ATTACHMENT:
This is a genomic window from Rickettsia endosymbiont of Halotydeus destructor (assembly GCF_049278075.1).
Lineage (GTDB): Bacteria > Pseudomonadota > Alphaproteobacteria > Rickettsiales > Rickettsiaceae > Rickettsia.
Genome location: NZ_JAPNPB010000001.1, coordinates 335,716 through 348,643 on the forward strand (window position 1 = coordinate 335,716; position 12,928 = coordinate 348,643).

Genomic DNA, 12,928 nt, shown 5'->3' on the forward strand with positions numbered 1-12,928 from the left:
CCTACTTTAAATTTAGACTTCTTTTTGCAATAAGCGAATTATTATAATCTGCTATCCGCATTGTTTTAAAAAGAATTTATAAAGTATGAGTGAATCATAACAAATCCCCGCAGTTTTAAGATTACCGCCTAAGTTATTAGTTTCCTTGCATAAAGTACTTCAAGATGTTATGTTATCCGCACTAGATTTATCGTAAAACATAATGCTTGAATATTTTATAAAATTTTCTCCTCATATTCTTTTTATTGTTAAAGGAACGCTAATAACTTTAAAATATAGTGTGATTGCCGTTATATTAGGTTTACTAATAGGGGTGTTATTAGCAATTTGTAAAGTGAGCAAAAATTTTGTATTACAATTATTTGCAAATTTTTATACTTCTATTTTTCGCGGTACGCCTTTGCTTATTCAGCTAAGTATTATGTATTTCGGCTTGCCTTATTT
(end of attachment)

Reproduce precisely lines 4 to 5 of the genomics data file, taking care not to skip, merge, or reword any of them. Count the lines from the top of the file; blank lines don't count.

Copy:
Genomic DNA, 12,928 nt, shown 5'->3' on the forward strand with positions numbered 1-12,928 from the left:
CCTACTTTAAATTTAGACTTCTTTTTGCAATAAGCGAATTATTATAATCTGCTATCCGCATTGTTTTAAAAAGAATTTATAAAGTATGAGTGAATCATAACAAATCCCCGCAGTTTTAAGATTACCGCCTAAGTTATTAGTTTCCTTGCATAAAGTACTTCAAGATGTTATGTTATCCGCACTAGATTTATCGTAAAACATAATGCTTGAATATTTTATAAAATTTTCTCCTCATATTCTTTTTATTGTTAAAGGAACGCTAATAACTTTAAAATATAGTGTGATTGCCGTTATATTAGGTTTACTAATAGGGGTGTTATTAGCAATTTGTAAAGTGAGCAAAAATTTTGTATTACAATTATTTGCAAATTTTTATACTTCTATTTTTCGCGGTACGCCTTTGCTTATTCAGCTAAGTATTATGTATTTCGGCTTGCCTTATTT